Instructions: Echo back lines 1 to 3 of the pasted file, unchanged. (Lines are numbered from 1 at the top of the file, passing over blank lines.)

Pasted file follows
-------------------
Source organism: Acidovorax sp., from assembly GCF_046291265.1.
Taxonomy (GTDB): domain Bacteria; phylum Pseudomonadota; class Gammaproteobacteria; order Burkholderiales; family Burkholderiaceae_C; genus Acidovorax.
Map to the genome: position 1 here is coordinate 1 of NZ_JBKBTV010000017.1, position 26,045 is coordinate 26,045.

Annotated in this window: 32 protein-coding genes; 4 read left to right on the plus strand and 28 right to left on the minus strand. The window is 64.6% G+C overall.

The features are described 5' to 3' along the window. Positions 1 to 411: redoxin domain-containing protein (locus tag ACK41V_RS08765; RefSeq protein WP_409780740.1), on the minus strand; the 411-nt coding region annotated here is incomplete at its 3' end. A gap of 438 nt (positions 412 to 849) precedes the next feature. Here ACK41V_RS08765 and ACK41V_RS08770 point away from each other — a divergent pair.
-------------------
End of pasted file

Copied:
Source organism: Acidovorax sp., from assembly GCF_046291265.1.
Taxonomy (GTDB): domain Bacteria; phylum Pseudomonadota; class Gammaproteobacteria; order Burkholderiales; family Burkholderiaceae_C; genus Acidovorax.
Map to the genome: position 1 here is coordinate 1 of NZ_JBKBTV010000017.1, position 26,045 is coordinate 26,045.